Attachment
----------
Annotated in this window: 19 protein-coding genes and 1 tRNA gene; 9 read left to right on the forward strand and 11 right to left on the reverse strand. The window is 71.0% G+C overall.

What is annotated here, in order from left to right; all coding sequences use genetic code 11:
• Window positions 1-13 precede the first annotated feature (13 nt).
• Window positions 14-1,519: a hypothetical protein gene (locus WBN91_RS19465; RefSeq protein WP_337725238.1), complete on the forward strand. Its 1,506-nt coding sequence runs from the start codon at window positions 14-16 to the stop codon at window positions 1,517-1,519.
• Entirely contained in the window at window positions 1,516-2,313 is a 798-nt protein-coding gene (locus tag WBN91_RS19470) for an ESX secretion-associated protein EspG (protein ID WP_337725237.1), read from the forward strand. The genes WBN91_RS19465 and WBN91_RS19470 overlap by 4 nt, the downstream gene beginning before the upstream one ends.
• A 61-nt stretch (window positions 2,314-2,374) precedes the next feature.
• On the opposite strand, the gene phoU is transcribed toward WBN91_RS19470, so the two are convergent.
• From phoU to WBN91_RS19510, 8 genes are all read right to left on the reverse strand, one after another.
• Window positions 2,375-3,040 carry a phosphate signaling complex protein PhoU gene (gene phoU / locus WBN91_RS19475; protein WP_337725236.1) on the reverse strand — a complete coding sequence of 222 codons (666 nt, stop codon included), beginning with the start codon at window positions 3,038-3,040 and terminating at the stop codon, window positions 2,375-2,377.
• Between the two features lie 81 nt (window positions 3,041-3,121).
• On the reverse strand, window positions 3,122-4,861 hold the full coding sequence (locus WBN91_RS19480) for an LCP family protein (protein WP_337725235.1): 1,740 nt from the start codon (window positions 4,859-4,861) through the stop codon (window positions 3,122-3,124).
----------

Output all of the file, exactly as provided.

Annotated in this window: 19 protein-coding genes and 1 tRNA gene; 9 read left to right on the forward strand and 11 right to left on the reverse strand. The window is 71.0% G+C overall.

What is annotated here, in order from left to right; all coding sequences use genetic code 11:
• Window positions 1-13 precede the first annotated feature (13 nt).
• Window positions 14-1,519: a hypothetical protein gene (locus WBN91_RS19465; RefSeq protein WP_337725238.1), complete on the forward strand. Its 1,506-nt coding sequence runs from the start codon at window positions 14-16 to the stop codon at window positions 1,517-1,519.
• Entirely contained in the window at window positions 1,516-2,313 is a 798-nt protein-coding gene (locus tag WBN91_RS19470) for an ESX secretion-associated protein EspG (protein ID WP_337725237.1), read from the forward strand. The genes WBN91_RS19465 and WBN91_RS19470 overlap by 4 nt, the downstream gene beginning before the upstream one ends.
• A 61-nt stretch (window positions 2,314-2,374) precedes the next feature.
• On the opposite strand, the gene phoU is transcribed toward WBN91_RS19470, so the two are convergent.
• From phoU to WBN91_RS19510, 8 genes are all read right to left on the reverse strand, one after another.
• Window positions 2,375-3,040 carry a phosphate signaling complex protein PhoU gene (gene phoU / locus WBN91_RS19475; protein WP_337725236.1) on the reverse strand — a complete coding sequence of 222 codons (666 nt, stop codon included), beginning with the start codon at window positions 3,038-3,040 and terminating at the stop codon, window positions 2,375-2,377.
• Between the two features lie 81 nt (window positions 3,041-3,121).
• On the reverse strand, window positions 3,122-4,861 hold the full coding sequence (locus WBN91_RS19480) for an LCP family protein (protein WP_337725235.1): 1,740 nt from the start codon (window positions 4,859-4,861) through the stop codon (window positions 3,122-3,124).